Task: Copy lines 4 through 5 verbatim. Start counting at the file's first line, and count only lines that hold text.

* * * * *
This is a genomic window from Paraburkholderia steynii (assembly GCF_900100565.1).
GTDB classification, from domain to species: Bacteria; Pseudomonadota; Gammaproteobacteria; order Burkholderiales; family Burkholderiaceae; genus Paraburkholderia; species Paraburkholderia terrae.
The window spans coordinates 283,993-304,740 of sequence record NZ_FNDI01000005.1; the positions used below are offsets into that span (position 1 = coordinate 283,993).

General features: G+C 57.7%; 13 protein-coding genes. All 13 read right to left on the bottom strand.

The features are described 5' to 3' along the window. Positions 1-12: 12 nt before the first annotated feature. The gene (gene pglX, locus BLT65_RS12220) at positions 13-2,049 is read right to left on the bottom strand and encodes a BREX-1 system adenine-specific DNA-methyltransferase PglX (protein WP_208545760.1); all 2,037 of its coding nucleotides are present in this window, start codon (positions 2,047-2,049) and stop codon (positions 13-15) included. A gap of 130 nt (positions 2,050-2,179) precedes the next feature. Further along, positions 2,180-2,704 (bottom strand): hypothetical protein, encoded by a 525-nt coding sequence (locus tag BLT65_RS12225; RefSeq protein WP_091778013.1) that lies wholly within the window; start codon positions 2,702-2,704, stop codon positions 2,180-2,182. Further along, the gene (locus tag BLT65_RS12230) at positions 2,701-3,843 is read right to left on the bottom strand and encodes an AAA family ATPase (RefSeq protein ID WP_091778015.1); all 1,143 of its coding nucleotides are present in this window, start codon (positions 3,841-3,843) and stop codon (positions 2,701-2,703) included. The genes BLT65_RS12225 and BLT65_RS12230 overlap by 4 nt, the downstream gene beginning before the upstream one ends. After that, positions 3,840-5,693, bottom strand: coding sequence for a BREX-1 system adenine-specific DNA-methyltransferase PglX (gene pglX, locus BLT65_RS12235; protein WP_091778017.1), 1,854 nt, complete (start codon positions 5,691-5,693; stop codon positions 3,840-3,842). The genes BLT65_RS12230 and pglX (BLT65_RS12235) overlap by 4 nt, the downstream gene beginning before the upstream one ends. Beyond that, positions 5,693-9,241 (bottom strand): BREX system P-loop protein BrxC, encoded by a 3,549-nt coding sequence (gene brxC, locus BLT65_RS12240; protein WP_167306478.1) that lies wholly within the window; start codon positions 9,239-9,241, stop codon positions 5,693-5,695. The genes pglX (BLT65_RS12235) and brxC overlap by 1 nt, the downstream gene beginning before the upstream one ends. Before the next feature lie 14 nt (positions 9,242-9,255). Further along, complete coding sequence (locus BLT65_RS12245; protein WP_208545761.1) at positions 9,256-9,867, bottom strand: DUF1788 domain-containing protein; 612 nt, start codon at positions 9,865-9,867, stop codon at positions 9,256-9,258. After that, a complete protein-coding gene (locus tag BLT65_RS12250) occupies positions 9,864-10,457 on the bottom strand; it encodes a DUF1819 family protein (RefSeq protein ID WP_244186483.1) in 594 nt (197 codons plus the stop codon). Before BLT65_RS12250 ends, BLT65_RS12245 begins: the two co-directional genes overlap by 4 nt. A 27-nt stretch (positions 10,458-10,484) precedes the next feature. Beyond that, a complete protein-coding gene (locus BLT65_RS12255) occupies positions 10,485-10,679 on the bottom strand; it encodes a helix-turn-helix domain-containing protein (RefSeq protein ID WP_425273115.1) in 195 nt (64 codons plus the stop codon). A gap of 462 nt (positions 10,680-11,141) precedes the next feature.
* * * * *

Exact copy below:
General features: G+C 57.7%; 13 protein-coding genes. All 13 read right to left on the bottom strand.

The features are described 5' to 3' along the window. Positions 1-12: 12 nt before the first annotated feature. The gene (gene pglX, locus BLT65_RS12220) at positions 13-2,049 is read right to left on the bottom strand and encodes a BREX-1 system adenine-specific DNA-methyltransferase PglX (protein WP_208545760.1); all 2,037 of its coding nucleotides are present in this window, start codon (positions 2,047-2,049) and stop codon (positions 13-15) included. A gap of 130 nt (positions 2,050-2,179) precedes the next feature. Further along, positions 2,180-2,704 (bottom strand): hypothetical protein, encoded by a 525-nt coding sequence (locus tag BLT65_RS12225; RefSeq protein WP_091778013.1) that lies wholly within the window; start codon positions 2,702-2,704, stop codon positions 2,180-2,182. Further along, the gene (locus tag BLT65_RS12230) at positions 2,701-3,843 is read right to left on the bottom strand and encodes an AAA family ATPase (RefSeq protein ID WP_091778015.1); all 1,143 of its coding nucleotides are present in this window, start codon (positions 3,841-3,843) and stop codon (positions 2,701-2,703) included. The genes BLT65_RS12225 and BLT65_RS12230 overlap by 4 nt, the downstream gene beginning before the upstream one ends. After that, positions 3,840-5,693, bottom strand: coding sequence for a BREX-1 system adenine-specific DNA-methyltransferase PglX (gene pglX, locus BLT65_RS12235; protein WP_091778017.1), 1,854 nt, complete (start codon positions 5,691-5,693; stop codon positions 3,840-3,842). The genes BLT65_RS12230 and pglX (BLT65_RS12235) overlap by 4 nt, the downstream gene beginning before the upstream one ends. Beyond that, positions 5,693-9,241 (bottom strand): BREX system P-loop protein BrxC, encoded by a 3,549-nt coding sequence (gene brxC, locus BLT65_RS12240; protein WP_167306478.1) that lies wholly within the window; start codon positions 9,239-9,241, stop codon positions 5,693-5,695. The genes pglX (BLT65_RS12235) and brxC overlap by 1 nt, the downstream gene beginning before the upstream one ends. Before the next feature lie 14 nt (positions 9,242-9,255). Further along, complete coding sequence (locus BLT65_RS12245; protein WP_208545761.1) at positions 9,256-9,867, bottom strand: DUF1788 domain-containing protein; 612 nt, start codon at positions 9,865-9,867, stop codon at positions 9,256-9,258. After that, a complete protein-coding gene (locus tag BLT65_RS12250) occupies positions 9,864-10,457 on the bottom strand; it encodes a DUF1819 family protein (RefSeq protein ID WP_244186483.1) in 594 nt (197 codons plus the stop codon). Before BLT65_RS12250 ends, BLT65_RS12245 begins: the two co-directional genes overlap by 4 nt. A 27-nt stretch (positions 10,458-10,484) precedes the next feature. Beyond that, a complete protein-coding gene (locus BLT65_RS12255) occupies positions 10,485-10,679 on the bottom strand; it encodes a helix-turn-helix domain-containing protein (RefSeq protein ID WP_425273115.1) in 195 nt (64 codons plus the stop codon). A gap of 462 nt (positions 10,680-11,141) precedes the next feature.